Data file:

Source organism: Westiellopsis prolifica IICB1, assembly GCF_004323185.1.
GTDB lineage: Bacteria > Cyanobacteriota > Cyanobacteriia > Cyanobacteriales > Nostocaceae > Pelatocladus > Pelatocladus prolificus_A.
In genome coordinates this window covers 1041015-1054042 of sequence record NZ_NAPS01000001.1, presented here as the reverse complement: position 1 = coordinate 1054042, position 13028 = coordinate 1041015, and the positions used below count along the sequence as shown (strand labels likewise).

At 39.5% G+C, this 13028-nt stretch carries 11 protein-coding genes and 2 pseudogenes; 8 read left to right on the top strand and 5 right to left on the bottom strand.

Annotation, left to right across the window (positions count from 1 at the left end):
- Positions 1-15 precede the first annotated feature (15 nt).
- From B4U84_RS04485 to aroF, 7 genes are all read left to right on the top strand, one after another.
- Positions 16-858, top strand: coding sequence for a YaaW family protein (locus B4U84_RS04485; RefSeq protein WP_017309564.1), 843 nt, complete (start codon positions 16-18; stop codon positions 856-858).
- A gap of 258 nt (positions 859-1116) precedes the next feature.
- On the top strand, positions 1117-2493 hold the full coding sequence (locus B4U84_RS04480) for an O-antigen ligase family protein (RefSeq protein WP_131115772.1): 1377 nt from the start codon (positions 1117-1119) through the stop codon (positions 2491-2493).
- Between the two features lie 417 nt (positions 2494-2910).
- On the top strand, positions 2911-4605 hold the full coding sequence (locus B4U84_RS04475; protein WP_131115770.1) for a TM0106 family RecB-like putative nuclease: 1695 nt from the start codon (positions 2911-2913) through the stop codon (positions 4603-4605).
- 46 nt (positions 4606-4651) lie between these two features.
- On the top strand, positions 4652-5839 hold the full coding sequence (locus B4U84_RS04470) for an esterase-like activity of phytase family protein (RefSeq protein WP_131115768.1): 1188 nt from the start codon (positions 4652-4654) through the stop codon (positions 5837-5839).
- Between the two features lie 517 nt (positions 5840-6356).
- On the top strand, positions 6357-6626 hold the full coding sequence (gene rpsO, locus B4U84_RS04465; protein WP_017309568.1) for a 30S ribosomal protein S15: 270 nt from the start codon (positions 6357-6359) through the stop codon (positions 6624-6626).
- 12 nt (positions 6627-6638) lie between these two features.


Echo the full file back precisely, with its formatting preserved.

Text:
Source organism: Westiellopsis prolifica IICB1, assembly GCF_004323185.1.
GTDB lineage: Bacteria > Cyanobacteriota > Cyanobacteriia > Cyanobacteriales > Nostocaceae > Pelatocladus > Pelatocladus prolificus_A.
In genome coordinates this window covers 1041015-1054042 of sequence record NZ_NAPS01000001.1, presented here as the reverse complement: position 1 = coordinate 1054042, position 13028 = coordinate 1041015, and the positions used below count along the sequence as shown (strand labels likewise).

At 39.5% G+C, this 13028-nt stretch carries 11 protein-coding genes and 2 pseudogenes; 8 read left to right on the top strand and 5 right to left on the bottom strand.

Annotation, left to right across the window (positions count from 1 at the left end):
- Positions 1-15 precede the first annotated feature (15 nt).
- From B4U84_RS04485 to aroF, 7 genes are all read left to right on the top strand, one after another.
- Positions 16-858, top strand: coding sequence for a YaaW family protein (locus B4U84_RS04485; RefSeq protein WP_017309564.1), 843 nt, complete (start codon positions 16-18; stop codon positions 856-858).
- A gap of 258 nt (positions 859-1116) precedes the next feature.
- On the top strand, positions 1117-2493 hold the full coding sequence (locus B4U84_RS04480) for an O-antigen ligase family protein (RefSeq protein WP_131115772.1): 1377 nt from the start codon (positions 1117-1119) through the stop codon (positions 2491-2493).
- Between the two features lie 417 nt (positions 2494-2910).
- On the top strand, positions 2911-4605 hold the full coding sequence (locus B4U84_RS04475; protein WP_131115770.1) for a TM0106 family RecB-like putative nuclease: 1695 nt from the start codon (positions 2911-2913) through the stop codon (positions 4603-4605).
- 46 nt (positions 4606-4651) lie between these two features.
- On the top strand, positions 4652-5839 hold the full coding sequence (locus B4U84_RS04470) for an esterase-like activity of phytase family protein (RefSeq protein WP_131115768.1): 1188 nt from the start codon (positions 4652-4654) through the stop codon (positions 5837-5839).
- Between the two features lie 517 nt (positions 5840-6356).
- On the top strand, positions 6357-6626 hold the full coding sequence (gene rpsO, locus B4U84_RS04465; protein WP_017309568.1) for a 30S ribosomal protein S15: 270 nt from the start codon (positions 6357-6359) through the stop codon (positions 6624-6626).
- 12 nt (positions 6627-6638) lie between these two features.